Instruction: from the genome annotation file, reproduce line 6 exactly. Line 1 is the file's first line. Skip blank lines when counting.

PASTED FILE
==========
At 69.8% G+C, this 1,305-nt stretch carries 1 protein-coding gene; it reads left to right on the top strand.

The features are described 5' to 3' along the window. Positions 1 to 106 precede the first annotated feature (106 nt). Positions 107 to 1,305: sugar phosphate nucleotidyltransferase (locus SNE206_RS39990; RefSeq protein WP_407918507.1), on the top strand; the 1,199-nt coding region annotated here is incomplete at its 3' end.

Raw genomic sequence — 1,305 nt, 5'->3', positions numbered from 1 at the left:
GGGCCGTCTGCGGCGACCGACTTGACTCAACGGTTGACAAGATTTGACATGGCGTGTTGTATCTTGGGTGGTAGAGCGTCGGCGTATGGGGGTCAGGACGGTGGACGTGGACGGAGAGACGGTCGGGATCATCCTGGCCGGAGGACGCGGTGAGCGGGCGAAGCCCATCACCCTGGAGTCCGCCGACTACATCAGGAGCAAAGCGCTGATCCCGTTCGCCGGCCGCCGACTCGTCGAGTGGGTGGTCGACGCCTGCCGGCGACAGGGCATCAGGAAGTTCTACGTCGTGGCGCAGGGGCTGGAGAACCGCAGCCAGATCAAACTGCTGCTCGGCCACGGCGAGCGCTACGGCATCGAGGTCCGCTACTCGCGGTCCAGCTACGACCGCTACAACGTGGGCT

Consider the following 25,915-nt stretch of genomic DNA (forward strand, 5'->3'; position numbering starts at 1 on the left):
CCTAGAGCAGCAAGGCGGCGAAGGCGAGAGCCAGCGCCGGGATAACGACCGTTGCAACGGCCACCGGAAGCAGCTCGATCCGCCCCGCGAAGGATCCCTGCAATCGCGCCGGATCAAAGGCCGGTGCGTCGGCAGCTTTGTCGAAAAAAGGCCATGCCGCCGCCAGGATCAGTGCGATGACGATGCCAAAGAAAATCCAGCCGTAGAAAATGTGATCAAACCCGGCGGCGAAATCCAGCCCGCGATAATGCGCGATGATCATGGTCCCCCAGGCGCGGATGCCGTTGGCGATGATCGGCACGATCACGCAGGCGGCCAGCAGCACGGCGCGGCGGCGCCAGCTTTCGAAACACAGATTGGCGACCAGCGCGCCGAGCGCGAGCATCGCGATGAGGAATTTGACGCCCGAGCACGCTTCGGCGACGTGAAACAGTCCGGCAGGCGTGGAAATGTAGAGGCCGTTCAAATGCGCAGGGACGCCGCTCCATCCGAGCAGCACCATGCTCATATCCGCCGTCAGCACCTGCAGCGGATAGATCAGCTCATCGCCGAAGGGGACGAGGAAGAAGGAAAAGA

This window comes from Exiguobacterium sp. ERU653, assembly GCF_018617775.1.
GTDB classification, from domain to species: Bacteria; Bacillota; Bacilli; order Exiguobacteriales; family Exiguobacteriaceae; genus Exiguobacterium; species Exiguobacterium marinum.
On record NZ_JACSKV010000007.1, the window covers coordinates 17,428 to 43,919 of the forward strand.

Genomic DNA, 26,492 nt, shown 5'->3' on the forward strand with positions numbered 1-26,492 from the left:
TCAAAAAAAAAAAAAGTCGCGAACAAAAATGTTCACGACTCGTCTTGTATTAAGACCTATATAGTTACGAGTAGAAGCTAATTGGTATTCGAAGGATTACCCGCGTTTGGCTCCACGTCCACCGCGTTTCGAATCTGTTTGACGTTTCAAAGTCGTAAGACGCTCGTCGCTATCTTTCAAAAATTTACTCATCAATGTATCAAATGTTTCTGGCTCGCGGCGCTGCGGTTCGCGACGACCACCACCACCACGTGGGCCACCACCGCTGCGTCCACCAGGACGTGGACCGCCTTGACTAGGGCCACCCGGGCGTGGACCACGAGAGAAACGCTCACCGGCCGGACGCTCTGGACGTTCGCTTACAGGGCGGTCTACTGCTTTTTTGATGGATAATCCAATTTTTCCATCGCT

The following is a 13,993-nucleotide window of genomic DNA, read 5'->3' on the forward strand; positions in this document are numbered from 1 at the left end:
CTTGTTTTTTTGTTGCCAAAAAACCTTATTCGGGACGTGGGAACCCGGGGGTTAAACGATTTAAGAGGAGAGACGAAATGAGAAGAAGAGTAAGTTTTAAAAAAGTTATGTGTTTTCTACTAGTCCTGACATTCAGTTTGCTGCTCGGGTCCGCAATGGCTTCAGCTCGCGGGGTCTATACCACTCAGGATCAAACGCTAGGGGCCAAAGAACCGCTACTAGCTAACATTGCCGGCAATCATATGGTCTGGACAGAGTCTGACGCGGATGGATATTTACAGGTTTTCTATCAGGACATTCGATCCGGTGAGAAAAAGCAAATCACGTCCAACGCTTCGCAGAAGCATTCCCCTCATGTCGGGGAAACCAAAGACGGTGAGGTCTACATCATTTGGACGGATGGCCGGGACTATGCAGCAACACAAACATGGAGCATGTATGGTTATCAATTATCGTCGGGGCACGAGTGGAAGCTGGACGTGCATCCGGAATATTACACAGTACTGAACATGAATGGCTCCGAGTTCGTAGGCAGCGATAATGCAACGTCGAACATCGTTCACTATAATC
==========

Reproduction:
CCTAGAGCAGCAAGGCGGCGAAGGCGAGAGCCAGCGCCGGGATAACGACCGTTGCAACGGCCACCGGAAGCAGCTCGATCCGCCCCGCGAAGGATCCCTGCAATCGCGCCGGATCAAAGGCCGGTGCGTCGGCAGCTTTGTCGAAAAAAGGCCATGCCGCCGCCAGGATCAGTGCGATGACGATGCCAAAGAAAATCCAGCCGTAGAAAATGTGATCAAACCCGGCGGCGAAATCCAGCCCGCGATAATGCGCGATGATCATGGTCCCCCAGGCGCGGATGCCGTTGGCGATGATCGGCACGATCACGCAGGCGGCCAGCAGCACGGCGCGGCGGCGCCAGCTTTCGAAACACAGATTGGCGACCAGCGCGCCGAGCGCGAGCATCGCGATGAGGAATTTGACGCCCGAGCACGCTTCGGCGACGTGAAACAGTCCGGCAGGCGTGGAAATGTAGAGGCCGTTCAAATGCGCAGGGACGCCGCTCCATCCGAGCAGCACCATGCTCATATCCGCCGTCAGCACCTGCAGCGGATAGATCAGCTCATCGCCGAAGGGGACGAGGAAGAAGGAAAAGA